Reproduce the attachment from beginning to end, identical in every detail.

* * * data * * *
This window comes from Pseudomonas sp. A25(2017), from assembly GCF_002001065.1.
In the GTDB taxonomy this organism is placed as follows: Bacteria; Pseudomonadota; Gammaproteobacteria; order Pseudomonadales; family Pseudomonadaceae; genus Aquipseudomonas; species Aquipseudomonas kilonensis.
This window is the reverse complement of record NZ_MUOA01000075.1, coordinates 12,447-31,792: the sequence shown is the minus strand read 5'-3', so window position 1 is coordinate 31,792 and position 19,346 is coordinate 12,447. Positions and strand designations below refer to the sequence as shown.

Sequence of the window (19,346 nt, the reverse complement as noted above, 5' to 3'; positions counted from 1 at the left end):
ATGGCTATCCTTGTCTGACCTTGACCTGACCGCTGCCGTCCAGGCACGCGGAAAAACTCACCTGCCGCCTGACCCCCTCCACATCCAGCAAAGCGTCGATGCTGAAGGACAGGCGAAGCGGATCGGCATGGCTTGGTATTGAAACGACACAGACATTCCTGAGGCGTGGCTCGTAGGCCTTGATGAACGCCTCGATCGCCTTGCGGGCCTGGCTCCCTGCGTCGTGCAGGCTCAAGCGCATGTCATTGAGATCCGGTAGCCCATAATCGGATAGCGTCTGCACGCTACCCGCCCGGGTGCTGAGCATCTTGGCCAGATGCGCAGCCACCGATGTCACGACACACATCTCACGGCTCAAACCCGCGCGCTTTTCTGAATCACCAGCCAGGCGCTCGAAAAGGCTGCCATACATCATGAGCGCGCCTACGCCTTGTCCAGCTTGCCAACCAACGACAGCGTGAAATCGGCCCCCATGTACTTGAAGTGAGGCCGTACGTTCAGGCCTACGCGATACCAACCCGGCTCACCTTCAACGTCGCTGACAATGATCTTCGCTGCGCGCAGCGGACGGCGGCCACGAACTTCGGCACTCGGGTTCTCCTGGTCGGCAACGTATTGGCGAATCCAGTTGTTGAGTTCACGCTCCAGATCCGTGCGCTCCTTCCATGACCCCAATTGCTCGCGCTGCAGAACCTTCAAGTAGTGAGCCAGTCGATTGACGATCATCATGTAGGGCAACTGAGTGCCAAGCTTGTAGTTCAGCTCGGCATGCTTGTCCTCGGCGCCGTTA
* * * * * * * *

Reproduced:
This window comes from Pseudomonas sp. A25(2017), from assembly GCF_002001065.1.
In the GTDB taxonomy this organism is placed as follows: Bacteria; Pseudomonadota; Gammaproteobacteria; order Pseudomonadales; family Pseudomonadaceae; genus Aquipseudomonas; species Aquipseudomonas kilonensis.
This window is the reverse complement of record NZ_MUOA01000075.1, coordinates 12,447-31,792: the sequence shown is the minus strand read 5'-3', so window position 1 is coordinate 31,792 and position 19,346 is coordinate 12,447. Positions and strand designations below refer to the sequence as shown.

Sequence of the window (19,346 nt, the reverse complement as noted above, 5' to 3'; positions counted from 1 at the left end):
ATGGCTATCCTTGTCTGACCTTGACCTGACCGCTGCCGTCCAGGCACGCGGAAAAACTCACCTGCCGCCTGACCCCCTCCACATCCAGCAAAGCGTCGATGCTGAAGGACAGGCGAAGCGGATCGGCATGGCTTGGTATTGAAACGACACAGACATTCCTGAGGCGTGGCTCGTAGGCCTTGATGAACGCCTCGATCGCCTTGCGGGCCTGGCTCCCTGCGTCGTGCAGGCTCAAGCGCATGTCATTGAGATCCGGTAGCCCATAATCGGATAGCGTCTGCACGCTACCCGCCCGGGTGCTGAGCATCTTGGCCAGATGCGCAGCCACCGATGTCACGACACACATCTCACGGCTCAAACCCGCGCGCTTTTCTGAATCACCAGCCAGGCGCTCGAAAAGGCTGCCATACATCATGAGCGCGCCTACGCCTTGTCCAGCTTGCCAACCAACGACAGCGTGAAATCGGCCCCCATGTACTTGAAGTGAGGCCGTACGTTCAGGCCTACGCGATACCAACCCGGCTCACCTTCAACGTCGCTGACAATGATCTTCGCTGCGCGCAGCGGACGGCGGCCACGAACTTCGGCACTCGGGTTCTCCTGGTCGGCAACGTATTGGCGAATCCAGTTGTTGAGTTCACGCTCCAGATCCGTGCGCTCCTTCCATGACCCCAATTGCTCGCGCTGCAGAACCTTCAAGTAGTGAGCCAGTCGATTGACGATCATCATGTAGGGCAACTGAGTGCCAAGCTTGTAGTTCAGCTCGGCATGCTTGTCCTCGGCGCCGTTA